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Light Bulbs

All residential light bulbs are currently allowed in landfills in Michigan and can be placed in your trash cart.  However, taking the steps to recycle your fluorescent bulbs is much appreciated. Some bulbs, such as fluorescent tubes and CFLs, contain mercury, a toxic metal.  Most bulbs are labeled on their packaging and on the base of the bulb if they contain mercury. 

If you choose to discard your light bulbs in the trash, please store  inside a bag or box before placing in the trash cart or dumpster--- to avoid shattering and scattering the glass and contents when the bin is emptied.

Never place any light bulb in a recycling cart. Any light bulb glass will contaminate jar and bottle glass remanufacturing.

For local light bulb recycling options, please see the chart below. When transporting bulbs for recycling, package carefully to prevent breakage (such as packing old bulbs in the packaging from the new bulbs).

If a fluorescent tube or CFL, or neon or HID bulb breaks indoors, immediately open a window and leave the room. Follow the US EPA mercury clean-up link instructions or instructions from Washtenaw County posted on the web or available by phone from Michigan Department of Community Health at 1-800-MI-TOXIC. 

In 2011, the Federal Trade Commission began requiring light bulb packaging labels (designed like food nutrition labels) revealing information about brightness, wattage, life-expectancy, light appearance, energy cost, and mercury content. Each bulb must also be labeled to show mercury content, if any. Most CFLs, halogen, incandescent, and LED bulbs will have these labels. This additional labeling will also help protect consumers from purchasing substandard bulbs that may not perform well and burn out in shorter time frames.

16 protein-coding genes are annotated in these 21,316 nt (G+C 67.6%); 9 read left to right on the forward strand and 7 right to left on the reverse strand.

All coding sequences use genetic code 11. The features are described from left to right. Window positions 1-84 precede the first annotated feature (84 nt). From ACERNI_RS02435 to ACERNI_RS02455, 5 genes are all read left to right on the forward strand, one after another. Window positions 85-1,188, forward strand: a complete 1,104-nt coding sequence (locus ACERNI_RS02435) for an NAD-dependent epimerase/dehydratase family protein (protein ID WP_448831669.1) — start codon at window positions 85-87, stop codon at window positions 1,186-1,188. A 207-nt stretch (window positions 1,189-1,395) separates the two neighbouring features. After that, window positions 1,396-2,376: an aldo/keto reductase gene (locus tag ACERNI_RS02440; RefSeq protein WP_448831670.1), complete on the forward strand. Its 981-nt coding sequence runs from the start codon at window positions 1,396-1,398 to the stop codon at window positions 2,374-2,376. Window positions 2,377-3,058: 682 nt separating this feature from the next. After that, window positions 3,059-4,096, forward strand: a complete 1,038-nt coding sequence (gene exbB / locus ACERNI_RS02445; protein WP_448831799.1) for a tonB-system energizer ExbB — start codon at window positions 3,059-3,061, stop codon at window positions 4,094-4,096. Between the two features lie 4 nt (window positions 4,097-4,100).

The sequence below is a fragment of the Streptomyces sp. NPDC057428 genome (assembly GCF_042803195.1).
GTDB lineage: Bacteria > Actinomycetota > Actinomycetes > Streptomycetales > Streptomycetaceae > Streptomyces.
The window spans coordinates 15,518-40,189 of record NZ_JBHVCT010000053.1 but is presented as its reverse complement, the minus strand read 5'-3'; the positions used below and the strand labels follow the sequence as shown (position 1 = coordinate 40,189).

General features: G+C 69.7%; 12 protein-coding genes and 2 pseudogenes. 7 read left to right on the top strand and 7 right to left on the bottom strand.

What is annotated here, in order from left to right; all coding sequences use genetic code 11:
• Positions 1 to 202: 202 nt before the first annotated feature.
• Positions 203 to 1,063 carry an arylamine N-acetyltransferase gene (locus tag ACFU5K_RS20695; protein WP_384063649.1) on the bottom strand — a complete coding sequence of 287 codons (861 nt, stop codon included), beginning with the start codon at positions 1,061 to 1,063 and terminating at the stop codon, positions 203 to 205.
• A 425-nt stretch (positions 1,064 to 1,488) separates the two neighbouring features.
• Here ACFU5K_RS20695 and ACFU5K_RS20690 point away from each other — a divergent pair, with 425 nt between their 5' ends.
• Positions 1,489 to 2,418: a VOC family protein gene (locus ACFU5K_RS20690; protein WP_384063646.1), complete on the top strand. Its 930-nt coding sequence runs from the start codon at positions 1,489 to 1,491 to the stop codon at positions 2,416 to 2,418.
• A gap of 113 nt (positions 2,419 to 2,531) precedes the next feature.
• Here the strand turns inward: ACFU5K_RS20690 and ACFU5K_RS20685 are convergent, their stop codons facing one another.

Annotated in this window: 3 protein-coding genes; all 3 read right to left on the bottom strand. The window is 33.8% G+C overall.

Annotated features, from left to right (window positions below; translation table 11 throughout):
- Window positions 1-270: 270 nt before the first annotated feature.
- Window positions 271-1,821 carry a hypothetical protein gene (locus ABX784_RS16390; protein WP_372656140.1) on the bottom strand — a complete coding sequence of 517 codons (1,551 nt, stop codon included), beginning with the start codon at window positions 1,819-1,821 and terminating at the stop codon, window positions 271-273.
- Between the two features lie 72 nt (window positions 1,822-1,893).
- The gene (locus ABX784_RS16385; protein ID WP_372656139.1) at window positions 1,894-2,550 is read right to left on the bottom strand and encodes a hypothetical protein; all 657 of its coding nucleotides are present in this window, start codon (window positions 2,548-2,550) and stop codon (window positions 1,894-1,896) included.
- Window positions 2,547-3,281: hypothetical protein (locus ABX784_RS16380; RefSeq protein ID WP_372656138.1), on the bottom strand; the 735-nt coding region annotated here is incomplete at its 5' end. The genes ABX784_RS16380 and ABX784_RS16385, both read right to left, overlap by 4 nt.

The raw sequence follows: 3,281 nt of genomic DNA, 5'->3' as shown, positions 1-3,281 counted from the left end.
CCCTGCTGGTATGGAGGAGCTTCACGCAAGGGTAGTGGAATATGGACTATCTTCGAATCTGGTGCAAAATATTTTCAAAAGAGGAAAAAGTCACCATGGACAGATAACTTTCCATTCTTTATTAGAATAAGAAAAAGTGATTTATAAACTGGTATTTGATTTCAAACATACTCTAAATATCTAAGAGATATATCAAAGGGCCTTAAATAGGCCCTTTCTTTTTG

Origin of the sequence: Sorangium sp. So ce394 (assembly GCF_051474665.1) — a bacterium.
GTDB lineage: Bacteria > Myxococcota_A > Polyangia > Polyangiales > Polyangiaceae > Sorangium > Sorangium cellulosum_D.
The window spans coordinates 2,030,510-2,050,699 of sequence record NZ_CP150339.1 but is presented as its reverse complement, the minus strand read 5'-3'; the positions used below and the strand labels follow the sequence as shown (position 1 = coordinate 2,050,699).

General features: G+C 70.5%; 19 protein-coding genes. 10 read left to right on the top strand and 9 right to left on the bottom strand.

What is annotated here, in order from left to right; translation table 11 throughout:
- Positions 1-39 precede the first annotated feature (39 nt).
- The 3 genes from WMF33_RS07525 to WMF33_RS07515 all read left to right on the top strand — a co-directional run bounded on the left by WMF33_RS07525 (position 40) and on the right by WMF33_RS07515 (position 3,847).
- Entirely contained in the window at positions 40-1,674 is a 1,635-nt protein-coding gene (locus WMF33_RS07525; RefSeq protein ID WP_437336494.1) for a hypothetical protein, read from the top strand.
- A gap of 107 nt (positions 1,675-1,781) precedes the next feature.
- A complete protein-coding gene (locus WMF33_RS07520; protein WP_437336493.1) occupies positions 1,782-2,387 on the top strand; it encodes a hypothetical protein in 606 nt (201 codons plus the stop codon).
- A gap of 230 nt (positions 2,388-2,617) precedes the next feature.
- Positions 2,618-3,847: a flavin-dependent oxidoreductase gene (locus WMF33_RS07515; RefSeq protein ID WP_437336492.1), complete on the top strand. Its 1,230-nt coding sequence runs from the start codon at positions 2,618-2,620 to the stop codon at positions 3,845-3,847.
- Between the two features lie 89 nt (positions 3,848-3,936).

(These light bulb disposal directions are for residential and small quantity generators.) 

Recycling Drop-Off Locations

Types of Bulbs Accepted 

Variable Fee?

Home Toxics Center by Washtenaw County, 705 N Zeeb Rd. 222-3950. (residents only)

 CFLs, flourescent tubes.  Call ahead about other bulbs containing mercury, such as neon. (for residents only, no commercial)

 NO

Drop-off Station by Recycle Ann Arbor, 2950 Ellsworth Rd, 971-7400.  

Any bulb with mercury (e.g. CFL, fluorescent tube, some HID or neon)

YES

Home Depot 3300 Carpenter Rd.  975-1029  CFLs only

 NO

Gross Electric 2232 South Industrial Hwy. 665-8676
Incandescent bulbs, HID bulbs, CFLs, and fluorescent tubes

 YES

 

Types of Light Bulbs

 

Incandescent light bulbs are traditional, low-efficient bulbs.  The Energy Independence and Security Act of 2007 began phasing out these inefficient bulbs in 2012.  Incandescent bulbs do not contain mercury. 

 

incandescent bulb

 

CFLs (Compact Fluorescent Light Bulbs) contain small amounts of mercury, a toxic heavy metal. Most CFLs are highly efficient and long-lasting (look for the Energy Star logo).

 

CFL bulb

 

Fluorescent Tubes contain small amounts of mercury, a toxic heavy metal.  Fluorescent tubes are most often used in office and school lighting, but have begun being used in some residential home lighting features.

 

fluorescent tube

 

LEDs (Light Emitting Diodes) contain no toxic elements.  LEDs are highly efficient bulbs and last up to 10x longer than CFLs, but the costs of bulbs remain relatively high.

 

LED

 

Halogen do not contain mercury or other toxic elements.  Halogen bulbs are a type of incandescent bulb that use halogen gas and are more efficient and longer-lasting than regular incandescent bulbs. They are commonly used in automotive headlights and some household fixtures.  They emit a lot of heat.

 

Halogen bulb

 

Neon light tubes contain different gases to display different colors.  All colors other than red contain mercury, a toxic heavy metal.  Neon bulbs are usually tubes used in brightly lit signs.  LEDs are replacing neon use in many locations.

 

 

neon light sign

 

 

HIDs (High Intensity Discharge) sometimes contain mercury.  Major types of HIDs include mercury vapor bulbs, high pressure sodium, and metal halide. HIDs are not commonly used in residential locations.  They are used when long-lasting, bright light is needed--such as in warehouses, parking lots, large industrial settings, floodlights, or street lamps.  They are highly-efficient and long-lasting. 

 

HID bulb

 



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